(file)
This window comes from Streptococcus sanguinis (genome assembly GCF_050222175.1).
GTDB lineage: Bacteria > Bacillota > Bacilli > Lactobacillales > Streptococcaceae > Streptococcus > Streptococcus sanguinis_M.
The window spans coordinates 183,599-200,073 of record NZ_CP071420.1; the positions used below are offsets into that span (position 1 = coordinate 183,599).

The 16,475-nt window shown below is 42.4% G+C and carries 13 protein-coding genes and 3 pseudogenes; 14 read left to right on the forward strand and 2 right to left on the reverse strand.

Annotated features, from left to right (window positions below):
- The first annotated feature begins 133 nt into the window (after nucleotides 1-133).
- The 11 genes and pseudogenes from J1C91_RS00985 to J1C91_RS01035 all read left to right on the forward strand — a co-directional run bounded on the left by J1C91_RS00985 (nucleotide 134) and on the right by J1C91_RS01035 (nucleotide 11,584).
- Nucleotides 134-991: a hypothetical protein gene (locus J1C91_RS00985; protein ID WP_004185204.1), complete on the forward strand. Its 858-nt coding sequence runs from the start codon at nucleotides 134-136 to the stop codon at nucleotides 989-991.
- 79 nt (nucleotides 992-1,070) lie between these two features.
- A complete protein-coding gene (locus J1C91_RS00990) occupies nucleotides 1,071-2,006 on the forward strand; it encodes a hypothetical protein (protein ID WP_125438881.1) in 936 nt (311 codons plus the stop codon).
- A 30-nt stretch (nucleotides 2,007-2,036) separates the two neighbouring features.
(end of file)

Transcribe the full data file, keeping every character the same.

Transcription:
This window comes from Streptococcus sanguinis (genome assembly GCF_050222175.1).
GTDB lineage: Bacteria > Bacillota > Bacilli > Lactobacillales > Streptococcaceae > Streptococcus > Streptococcus sanguinis_M.
The window spans coordinates 183,599-200,073 of record NZ_CP071420.1; the positions used below are offsets into that span (position 1 = coordinate 183,599).

The 16,475-nt window shown below is 42.4% G+C and carries 13 protein-coding genes and 3 pseudogenes; 14 read left to right on the forward strand and 2 right to left on the reverse strand.

Annotated features, from left to right (window positions below):
- The first annotated feature begins 133 nt into the window (after nucleotides 1-133).
- The 11 genes and pseudogenes from J1C91_RS00985 to J1C91_RS01035 all read left to right on the forward strand — a co-directional run bounded on the left by J1C91_RS00985 (nucleotide 134) and on the right by J1C91_RS01035 (nucleotide 11,584).
- Nucleotides 134-991: a hypothetical protein gene (locus J1C91_RS00985; protein ID WP_004185204.1), complete on the forward strand. Its 858-nt coding sequence runs from the start codon at nucleotides 134-136 to the stop codon at nucleotides 989-991.
- 79 nt (nucleotides 992-1,070) lie between these two features.
- A complete protein-coding gene (locus J1C91_RS00990) occupies nucleotides 1,071-2,006 on the forward strand; it encodes a hypothetical protein (protein ID WP_125438881.1) in 936 nt (311 codons plus the stop codon).
- A 30-nt stretch (nucleotides 2,007-2,036) separates the two neighbouring features.